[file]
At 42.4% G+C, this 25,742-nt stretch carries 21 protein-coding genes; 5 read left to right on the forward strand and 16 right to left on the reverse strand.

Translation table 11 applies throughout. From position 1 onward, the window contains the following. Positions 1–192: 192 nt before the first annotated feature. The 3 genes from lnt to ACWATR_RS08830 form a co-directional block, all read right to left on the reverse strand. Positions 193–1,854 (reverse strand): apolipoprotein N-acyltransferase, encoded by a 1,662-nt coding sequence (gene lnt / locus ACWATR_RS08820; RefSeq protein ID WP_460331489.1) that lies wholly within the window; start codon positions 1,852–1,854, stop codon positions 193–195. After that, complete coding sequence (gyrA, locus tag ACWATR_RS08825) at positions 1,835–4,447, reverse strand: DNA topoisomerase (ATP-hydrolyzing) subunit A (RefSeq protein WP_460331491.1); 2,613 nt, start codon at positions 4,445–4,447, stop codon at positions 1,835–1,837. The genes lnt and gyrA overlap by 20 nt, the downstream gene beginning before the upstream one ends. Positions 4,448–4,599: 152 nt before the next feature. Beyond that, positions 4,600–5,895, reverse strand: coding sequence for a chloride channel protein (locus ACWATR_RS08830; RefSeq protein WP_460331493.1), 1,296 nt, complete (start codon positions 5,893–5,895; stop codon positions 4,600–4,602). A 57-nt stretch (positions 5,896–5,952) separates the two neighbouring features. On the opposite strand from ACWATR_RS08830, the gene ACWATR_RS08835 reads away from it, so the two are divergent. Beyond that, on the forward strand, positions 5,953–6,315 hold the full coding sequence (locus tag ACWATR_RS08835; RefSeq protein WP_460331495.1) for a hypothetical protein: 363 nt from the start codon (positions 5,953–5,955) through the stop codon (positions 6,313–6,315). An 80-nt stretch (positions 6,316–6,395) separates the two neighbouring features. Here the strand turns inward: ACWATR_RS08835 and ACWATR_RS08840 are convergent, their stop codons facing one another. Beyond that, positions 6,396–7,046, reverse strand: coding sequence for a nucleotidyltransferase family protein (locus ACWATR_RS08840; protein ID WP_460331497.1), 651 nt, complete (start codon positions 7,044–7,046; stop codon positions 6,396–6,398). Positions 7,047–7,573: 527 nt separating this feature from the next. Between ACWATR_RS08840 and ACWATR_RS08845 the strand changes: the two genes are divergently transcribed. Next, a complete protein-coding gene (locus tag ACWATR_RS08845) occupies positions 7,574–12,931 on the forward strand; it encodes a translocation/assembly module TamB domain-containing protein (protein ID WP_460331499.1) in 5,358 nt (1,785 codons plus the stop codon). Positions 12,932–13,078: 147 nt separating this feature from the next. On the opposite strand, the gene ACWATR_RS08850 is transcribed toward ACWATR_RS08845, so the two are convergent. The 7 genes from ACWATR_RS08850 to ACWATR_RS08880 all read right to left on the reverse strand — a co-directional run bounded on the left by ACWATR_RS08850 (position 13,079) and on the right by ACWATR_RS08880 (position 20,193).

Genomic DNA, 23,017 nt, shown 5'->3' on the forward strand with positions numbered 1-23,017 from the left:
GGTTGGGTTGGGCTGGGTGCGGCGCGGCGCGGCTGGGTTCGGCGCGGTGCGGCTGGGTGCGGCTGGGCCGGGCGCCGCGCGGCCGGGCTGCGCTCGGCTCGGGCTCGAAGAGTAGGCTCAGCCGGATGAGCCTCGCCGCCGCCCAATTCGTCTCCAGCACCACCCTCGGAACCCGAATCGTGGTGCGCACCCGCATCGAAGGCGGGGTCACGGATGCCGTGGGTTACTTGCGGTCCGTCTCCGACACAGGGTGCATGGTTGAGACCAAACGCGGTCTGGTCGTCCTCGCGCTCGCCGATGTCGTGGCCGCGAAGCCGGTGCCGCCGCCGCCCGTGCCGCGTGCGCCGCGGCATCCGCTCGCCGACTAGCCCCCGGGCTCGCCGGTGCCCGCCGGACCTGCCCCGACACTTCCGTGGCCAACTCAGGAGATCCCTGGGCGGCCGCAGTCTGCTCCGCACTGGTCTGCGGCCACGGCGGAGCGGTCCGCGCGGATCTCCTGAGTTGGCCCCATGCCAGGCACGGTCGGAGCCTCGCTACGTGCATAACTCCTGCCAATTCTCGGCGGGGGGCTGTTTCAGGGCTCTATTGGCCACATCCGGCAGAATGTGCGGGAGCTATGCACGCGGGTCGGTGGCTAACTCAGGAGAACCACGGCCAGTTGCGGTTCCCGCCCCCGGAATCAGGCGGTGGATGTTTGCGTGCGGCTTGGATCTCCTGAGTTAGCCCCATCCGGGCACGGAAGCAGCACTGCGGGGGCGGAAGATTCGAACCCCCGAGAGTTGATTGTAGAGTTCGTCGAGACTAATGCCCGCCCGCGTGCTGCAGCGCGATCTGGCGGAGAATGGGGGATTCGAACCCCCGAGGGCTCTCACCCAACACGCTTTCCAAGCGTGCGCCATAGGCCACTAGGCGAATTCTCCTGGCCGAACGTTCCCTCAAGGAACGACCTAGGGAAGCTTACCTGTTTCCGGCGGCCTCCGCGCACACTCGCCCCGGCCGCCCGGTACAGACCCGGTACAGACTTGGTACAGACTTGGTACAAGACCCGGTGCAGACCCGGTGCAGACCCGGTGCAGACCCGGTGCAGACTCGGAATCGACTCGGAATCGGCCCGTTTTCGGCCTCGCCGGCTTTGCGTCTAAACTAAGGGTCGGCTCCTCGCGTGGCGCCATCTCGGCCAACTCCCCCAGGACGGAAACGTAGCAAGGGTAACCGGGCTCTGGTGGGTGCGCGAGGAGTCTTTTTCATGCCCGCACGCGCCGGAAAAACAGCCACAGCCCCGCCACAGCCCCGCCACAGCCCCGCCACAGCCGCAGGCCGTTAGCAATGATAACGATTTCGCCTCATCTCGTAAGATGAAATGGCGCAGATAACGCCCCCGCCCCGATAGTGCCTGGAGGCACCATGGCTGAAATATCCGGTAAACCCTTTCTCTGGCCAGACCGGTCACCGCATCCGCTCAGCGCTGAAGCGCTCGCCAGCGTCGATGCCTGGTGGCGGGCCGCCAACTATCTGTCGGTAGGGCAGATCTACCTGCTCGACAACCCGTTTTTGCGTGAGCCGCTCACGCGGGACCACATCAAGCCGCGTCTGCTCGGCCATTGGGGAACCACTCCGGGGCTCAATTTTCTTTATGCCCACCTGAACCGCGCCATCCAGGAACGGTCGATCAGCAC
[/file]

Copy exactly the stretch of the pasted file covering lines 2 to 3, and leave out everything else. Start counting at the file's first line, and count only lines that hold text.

Translation table 11 applies throughout. From position 1 onward, the window contains the following. Positions 1–192: 192 nt before the first annotated feature. The 3 genes from lnt to ACWATR_RS08830 form a co-directional block, all read right to left on the reverse strand. Positions 193–1,854 (reverse strand): apolipoprotein N-acyltransferase, encoded by a 1,662-nt coding sequence (gene lnt / locus ACWATR_RS08820; RefSeq protein ID WP_460331489.1) that lies wholly within the window; start codon positions 1,852–1,854, stop codon positions 193–195. After that, complete coding sequence (gyrA, locus tag ACWATR_RS08825) at positions 1,835–4,447, reverse strand: DNA topoisomerase (ATP-hydrolyzing) subunit A (RefSeq protein WP_460331491.1); 2,613 nt, start codon at positions 4,445–4,447, stop codon at positions 1,835–1,837. The genes lnt and gyrA overlap by 20 nt, the downstream gene beginning before the upstream one ends. Positions 4,448–4,599: 152 nt before the next feature. Beyond that, positions 4,600–5,895, reverse strand: coding sequence for a chloride channel protein (locus ACWATR_RS08830; RefSeq protein WP_460331493.1), 1,296 nt, complete (start codon positions 5,893–5,895; stop codon positions 4,600–4,602). A 57-nt stretch (positions 5,896–5,952) separates the two neighbouring features. On the opposite strand from ACWATR_RS08830, the gene ACWATR_RS08835 reads away from it, so the two are divergent. Beyond that, on the forward strand, positions 5,953–6,315 hold the full coding sequence (locus tag ACWATR_RS08835; RefSeq protein WP_460331495.1) for a hypothetical protein: 363 nt from the start codon (positions 5,953–5,955) through the stop codon (positions 6,313–6,315). An 80-nt stretch (positions 6,316–6,395) separates the two neighbouring features. Here the strand turns inward: ACWATR_RS08835 and ACWATR_RS08840 are convergent, their stop codons facing one another. Beyond that, positions 6,396–7,046, reverse strand: coding sequence for a nucleotidyltransferase family protein (locus ACWATR_RS08840; protein ID WP_460331497.1), 651 nt, complete (start codon positions 7,044–7,046; stop codon positions 6,396–6,398). Positions 7,047–7,573: 527 nt separating this feature from the next. Between ACWATR_RS08840 and ACWATR_RS08845 the strand changes: the two genes are divergently transcribed. Next, a complete protein-coding gene (locus tag ACWATR_RS08845) occupies positions 7,574–12,931 on the forward strand; it encodes a translocation/assembly module TamB domain-containing protein (protein ID WP_460331499.1) in 5,358 nt (1,785 codons plus the stop codon). Positions 12,932–13,078: 147 nt separating this feature from the next. On the opposite strand, the gene ACWATR_RS08850 is transcribed toward ACWATR_RS08845, so the two are convergent. The 7 genes from ACWATR_RS08850 to ACWATR_RS08880 all read right to left on the reverse strand — a co-directional run bounded on the left by ACWATR_RS08850 (position 13,079) and on the right by ACWATR_RS08880 (position 20,193).

Genomic DNA, 23,017 nt, shown 5'->3' on the forward strand with positions numbered 1-23,017 from the left: